Does your employer require you to attend conferences, or do you go to trade shows? If you do, you will naturally expect the owners of the venue and the organizers of the event to ensure the safety of all the visitors and participants. The responsible parties at hotels and conference centers in Virginia should have a comprehensive knowledge of the laws that govern the hospitality industry.
If you suffer an injury or come to any harm while you are a guest at such a facility, and you can show the lack of reasonable care to eliminate known risks, you could hold the venue liable for your damages. Although it is impossible to anticipate all possible accidents, not addressing the common hazards can indicate negligence.
What constitutes reasonable care?
If you want to file a premises liability lawsuit against a venue, you must establish negligence, which refers to the level of care taken to ensure guest safety. Reasonable care includes frequent inspections of the facility's buildings, its equipment and furniture, and taking steps to rectify any identified dangers or threats. Furthermore, the preparation and service of food must occur in appropriate, clean areas. Proper background checks of employees are essential, and they must receive adequate training and supervision.
Safety starts with security
The lack of precautions to keep visitors safe could lead to an intruder attacking a guest. The following are known security risks:
- Uncontrolled access by unauthorized workers
- Lack of identification of staff members
- Inadequate lighting in hallways, stairwells and parking lots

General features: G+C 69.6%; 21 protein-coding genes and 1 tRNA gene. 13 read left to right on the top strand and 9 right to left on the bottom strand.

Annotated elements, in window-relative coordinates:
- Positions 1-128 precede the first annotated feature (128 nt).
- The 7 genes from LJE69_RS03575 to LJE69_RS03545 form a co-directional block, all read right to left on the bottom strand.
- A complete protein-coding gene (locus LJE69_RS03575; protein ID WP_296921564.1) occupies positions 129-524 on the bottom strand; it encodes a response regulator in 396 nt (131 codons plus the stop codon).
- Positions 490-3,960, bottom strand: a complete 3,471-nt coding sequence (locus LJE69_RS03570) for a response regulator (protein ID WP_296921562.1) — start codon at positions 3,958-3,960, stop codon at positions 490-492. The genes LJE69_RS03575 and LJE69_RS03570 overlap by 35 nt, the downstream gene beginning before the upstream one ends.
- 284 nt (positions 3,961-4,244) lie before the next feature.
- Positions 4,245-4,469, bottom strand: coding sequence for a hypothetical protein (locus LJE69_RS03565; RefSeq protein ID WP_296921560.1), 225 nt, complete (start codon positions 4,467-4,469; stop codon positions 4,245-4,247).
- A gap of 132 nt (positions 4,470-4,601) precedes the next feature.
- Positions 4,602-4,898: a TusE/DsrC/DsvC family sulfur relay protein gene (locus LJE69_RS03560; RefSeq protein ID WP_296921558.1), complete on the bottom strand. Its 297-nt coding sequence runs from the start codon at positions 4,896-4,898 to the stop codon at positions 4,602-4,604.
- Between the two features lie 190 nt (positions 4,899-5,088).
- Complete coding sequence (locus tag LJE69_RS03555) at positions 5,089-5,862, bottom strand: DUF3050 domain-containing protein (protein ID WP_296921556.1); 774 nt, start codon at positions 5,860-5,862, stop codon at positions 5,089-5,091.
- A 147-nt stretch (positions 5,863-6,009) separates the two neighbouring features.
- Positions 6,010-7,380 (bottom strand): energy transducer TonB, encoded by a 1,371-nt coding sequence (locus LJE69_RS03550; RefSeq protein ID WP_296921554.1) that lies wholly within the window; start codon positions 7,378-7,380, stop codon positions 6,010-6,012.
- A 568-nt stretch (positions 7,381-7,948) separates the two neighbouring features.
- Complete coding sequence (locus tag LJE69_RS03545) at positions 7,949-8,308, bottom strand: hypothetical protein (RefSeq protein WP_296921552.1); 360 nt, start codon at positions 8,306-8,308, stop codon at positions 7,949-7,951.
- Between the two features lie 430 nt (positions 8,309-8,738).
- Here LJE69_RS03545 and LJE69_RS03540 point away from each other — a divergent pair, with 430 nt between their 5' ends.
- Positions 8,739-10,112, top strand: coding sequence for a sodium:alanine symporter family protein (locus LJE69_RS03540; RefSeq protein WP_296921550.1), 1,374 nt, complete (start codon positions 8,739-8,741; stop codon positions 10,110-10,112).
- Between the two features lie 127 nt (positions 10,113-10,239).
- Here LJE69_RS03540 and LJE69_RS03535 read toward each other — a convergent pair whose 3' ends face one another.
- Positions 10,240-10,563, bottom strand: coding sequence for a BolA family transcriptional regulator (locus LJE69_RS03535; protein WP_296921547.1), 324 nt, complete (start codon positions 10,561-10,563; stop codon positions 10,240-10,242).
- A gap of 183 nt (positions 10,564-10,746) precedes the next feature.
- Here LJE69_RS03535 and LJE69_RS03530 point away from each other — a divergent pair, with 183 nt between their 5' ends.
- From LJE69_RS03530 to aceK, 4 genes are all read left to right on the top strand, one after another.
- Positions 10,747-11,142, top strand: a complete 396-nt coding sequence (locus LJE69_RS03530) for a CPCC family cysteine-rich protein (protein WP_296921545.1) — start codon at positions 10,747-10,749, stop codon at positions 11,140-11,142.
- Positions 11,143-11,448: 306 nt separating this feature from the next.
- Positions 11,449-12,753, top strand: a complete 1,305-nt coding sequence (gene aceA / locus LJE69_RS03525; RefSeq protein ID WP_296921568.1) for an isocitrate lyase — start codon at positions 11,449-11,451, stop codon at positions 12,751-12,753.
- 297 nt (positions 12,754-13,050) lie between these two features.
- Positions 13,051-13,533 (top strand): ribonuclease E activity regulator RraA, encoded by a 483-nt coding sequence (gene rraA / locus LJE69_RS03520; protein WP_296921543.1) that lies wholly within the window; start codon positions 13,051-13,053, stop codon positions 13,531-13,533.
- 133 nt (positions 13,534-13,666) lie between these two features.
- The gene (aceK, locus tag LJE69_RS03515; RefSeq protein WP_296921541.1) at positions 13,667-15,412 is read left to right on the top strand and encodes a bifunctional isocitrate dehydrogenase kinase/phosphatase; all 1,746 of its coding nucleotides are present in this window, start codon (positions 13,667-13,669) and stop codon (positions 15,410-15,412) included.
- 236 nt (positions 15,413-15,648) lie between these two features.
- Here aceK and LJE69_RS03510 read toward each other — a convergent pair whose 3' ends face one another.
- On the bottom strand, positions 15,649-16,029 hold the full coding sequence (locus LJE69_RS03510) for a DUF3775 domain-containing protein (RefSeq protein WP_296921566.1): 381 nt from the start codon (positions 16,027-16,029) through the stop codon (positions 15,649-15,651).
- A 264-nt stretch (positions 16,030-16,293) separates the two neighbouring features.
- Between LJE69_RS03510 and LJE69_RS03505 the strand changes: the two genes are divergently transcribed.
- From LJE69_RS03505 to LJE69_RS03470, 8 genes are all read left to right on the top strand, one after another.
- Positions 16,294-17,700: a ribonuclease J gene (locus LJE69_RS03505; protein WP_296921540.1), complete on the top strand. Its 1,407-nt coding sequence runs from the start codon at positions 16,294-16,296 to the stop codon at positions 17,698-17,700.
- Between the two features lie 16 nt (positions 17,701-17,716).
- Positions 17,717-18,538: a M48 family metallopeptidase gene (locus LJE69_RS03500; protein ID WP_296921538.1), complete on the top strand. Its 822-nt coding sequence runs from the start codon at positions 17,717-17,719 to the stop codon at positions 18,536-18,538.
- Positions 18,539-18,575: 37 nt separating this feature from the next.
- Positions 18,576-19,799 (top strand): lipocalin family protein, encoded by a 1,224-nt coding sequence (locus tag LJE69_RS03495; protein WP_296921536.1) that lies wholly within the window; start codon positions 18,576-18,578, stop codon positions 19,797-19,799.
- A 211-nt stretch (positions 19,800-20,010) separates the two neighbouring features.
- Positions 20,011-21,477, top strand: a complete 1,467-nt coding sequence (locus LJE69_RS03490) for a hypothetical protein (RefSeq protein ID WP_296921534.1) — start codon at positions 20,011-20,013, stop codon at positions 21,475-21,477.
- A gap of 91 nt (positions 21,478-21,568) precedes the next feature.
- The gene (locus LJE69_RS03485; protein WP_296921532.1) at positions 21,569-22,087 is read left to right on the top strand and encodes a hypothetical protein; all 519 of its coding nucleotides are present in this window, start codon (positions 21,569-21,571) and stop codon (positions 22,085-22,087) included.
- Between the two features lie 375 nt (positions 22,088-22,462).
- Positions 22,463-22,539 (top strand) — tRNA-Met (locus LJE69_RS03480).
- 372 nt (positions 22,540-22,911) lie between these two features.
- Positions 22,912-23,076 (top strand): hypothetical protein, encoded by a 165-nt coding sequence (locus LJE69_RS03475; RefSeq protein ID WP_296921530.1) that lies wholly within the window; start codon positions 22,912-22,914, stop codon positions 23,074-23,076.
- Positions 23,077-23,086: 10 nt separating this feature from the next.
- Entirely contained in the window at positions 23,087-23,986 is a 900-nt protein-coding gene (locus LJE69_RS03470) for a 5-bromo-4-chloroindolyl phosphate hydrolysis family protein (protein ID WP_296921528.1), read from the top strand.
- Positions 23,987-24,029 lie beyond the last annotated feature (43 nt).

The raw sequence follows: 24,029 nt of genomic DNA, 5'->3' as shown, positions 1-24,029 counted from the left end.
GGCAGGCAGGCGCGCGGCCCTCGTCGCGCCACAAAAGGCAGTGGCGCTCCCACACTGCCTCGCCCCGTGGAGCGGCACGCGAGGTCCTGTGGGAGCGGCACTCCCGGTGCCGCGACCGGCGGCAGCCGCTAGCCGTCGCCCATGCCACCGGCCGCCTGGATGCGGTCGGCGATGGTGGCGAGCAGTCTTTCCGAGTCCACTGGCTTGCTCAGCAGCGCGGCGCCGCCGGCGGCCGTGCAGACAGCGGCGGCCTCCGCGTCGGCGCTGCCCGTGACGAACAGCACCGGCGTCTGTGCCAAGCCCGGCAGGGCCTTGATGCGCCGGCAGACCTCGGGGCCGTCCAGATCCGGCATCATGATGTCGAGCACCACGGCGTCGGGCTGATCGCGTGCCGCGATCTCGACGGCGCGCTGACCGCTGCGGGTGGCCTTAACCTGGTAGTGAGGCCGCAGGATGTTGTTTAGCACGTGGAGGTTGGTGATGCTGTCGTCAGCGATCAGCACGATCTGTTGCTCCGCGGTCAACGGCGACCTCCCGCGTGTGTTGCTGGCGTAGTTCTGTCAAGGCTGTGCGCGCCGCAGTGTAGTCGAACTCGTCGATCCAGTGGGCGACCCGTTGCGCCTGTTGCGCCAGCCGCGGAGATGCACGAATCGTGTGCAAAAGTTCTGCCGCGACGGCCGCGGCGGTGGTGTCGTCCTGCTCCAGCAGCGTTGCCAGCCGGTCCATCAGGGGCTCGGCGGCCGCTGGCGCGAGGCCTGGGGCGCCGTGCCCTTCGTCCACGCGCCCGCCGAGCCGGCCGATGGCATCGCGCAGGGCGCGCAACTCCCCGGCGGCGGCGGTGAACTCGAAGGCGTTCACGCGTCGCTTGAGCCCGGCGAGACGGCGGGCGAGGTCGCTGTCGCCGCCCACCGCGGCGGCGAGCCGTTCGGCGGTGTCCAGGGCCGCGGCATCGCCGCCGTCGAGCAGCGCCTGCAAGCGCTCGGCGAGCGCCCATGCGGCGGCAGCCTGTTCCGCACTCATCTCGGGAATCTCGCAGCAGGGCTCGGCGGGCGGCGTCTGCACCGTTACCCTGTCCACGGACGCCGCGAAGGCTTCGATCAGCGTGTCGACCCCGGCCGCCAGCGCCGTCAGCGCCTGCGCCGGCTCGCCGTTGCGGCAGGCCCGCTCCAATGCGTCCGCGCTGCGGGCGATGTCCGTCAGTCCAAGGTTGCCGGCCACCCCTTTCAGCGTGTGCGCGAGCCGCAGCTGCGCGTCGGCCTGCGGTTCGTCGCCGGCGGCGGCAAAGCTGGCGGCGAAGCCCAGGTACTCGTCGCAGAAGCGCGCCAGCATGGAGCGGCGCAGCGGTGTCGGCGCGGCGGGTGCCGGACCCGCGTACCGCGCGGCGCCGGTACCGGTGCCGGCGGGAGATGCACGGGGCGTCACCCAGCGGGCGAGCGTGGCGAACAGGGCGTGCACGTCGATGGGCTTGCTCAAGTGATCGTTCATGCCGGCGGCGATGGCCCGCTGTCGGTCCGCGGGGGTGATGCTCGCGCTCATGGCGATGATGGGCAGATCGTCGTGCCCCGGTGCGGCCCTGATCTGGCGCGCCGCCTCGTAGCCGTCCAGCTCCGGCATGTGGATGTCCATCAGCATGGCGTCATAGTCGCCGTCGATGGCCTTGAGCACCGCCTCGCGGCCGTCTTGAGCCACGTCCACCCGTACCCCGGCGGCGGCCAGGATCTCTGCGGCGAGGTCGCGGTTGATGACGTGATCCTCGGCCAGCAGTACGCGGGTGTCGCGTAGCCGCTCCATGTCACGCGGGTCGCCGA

- Broken or damaged locks
- Failure to appoint security guards
- Insufficient door security
Falls caused by slip-or-trip hazards are the most common causes of personal injuries to guests in the hospitality industry. Typical threats include the following:
- Loose mats or rugs on the floors, or carpets with frayed or curling edges
- Wet spots on the floors from leaks, spillages or janitorial cleaning
- Randomly placed objects in walkways and halls
- Debris and wet spots on stairs
- Damaged handrails on stairs
- Electrical cords snaking across the floor — particularly to serve exhibitors and presenters
The risk of food-borne illnesses
If you suffer any food-borne illness after eating at a hospitality venue, you could hold the owners and organizers of the event liable — even if they use the services of an independent catering company. The following steps can prevent such incidents:
- Use of professional chefs with full knowledge of industry standards for food preparation
- Designation of an appropriate food-handling area that meets health standards for serving food provided by a caterer
- Prevention of the serving of alcohol to minors and guests who appear inebriated
If you are a victim of injuries suffered while visiting a hospitality venue in Virginia, you should not have to carry the financial burden on your own. Legal resources are available to provide support and guidance throughout the navigation of a premises liability lawsuit to pursue damage recovery.